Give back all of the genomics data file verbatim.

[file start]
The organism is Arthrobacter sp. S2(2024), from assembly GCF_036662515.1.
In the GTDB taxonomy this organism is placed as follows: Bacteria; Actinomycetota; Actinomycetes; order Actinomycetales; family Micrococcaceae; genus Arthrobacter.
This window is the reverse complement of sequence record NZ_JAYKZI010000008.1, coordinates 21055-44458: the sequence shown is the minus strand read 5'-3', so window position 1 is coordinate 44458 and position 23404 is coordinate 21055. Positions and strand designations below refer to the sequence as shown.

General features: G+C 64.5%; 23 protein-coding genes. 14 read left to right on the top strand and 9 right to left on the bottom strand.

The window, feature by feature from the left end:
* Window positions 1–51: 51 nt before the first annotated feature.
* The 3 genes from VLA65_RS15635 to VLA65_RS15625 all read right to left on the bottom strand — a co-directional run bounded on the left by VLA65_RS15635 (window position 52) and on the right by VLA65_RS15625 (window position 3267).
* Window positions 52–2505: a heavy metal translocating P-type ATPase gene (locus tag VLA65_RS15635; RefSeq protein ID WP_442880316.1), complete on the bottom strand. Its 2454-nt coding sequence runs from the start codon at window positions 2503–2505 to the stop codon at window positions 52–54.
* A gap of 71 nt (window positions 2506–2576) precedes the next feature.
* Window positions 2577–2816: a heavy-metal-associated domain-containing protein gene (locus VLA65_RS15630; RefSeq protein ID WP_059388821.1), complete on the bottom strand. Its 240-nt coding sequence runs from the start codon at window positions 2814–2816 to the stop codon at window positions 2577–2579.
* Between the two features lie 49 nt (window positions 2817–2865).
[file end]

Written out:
The organism is Arthrobacter sp. S2(2024), from assembly GCF_036662515.1.
In the GTDB taxonomy this organism is placed as follows: Bacteria; Actinomycetota; Actinomycetes; order Actinomycetales; family Micrococcaceae; genus Arthrobacter.
This window is the reverse complement of sequence record NZ_JAYKZI010000008.1, coordinates 21055-44458: the sequence shown is the minus strand read 5'-3', so window position 1 is coordinate 44458 and position 23404 is coordinate 21055. Positions and strand designations below refer to the sequence as shown.

General features: G+C 64.5%; 23 protein-coding genes. 14 read left to right on the top strand and 9 right to left on the bottom strand.

The window, feature by feature from the left end:
* Window positions 1–51: 51 nt before the first annotated feature.
* The 3 genes from VLA65_RS15635 to VLA65_RS15625 all read right to left on the bottom strand — a co-directional run bounded on the left by VLA65_RS15635 (window position 52) and on the right by VLA65_RS15625 (window position 3267).
* Window positions 52–2505: a heavy metal translocating P-type ATPase gene (locus tag VLA65_RS15635; RefSeq protein ID WP_442880316.1), complete on the bottom strand. Its 2454-nt coding sequence runs from the start codon at window positions 2503–2505 to the stop codon at window positions 52–54.
* A gap of 71 nt (window positions 2506–2576) precedes the next feature.
* Window positions 2577–2816: a heavy-metal-associated domain-containing protein gene (locus VLA65_RS15630; RefSeq protein ID WP_059388821.1), complete on the bottom strand. Its 240-nt coding sequence runs from the start codon at window positions 2814–2816 to the stop codon at window positions 2577–2579.
* Between the two features lie 49 nt (window positions 2817–2865).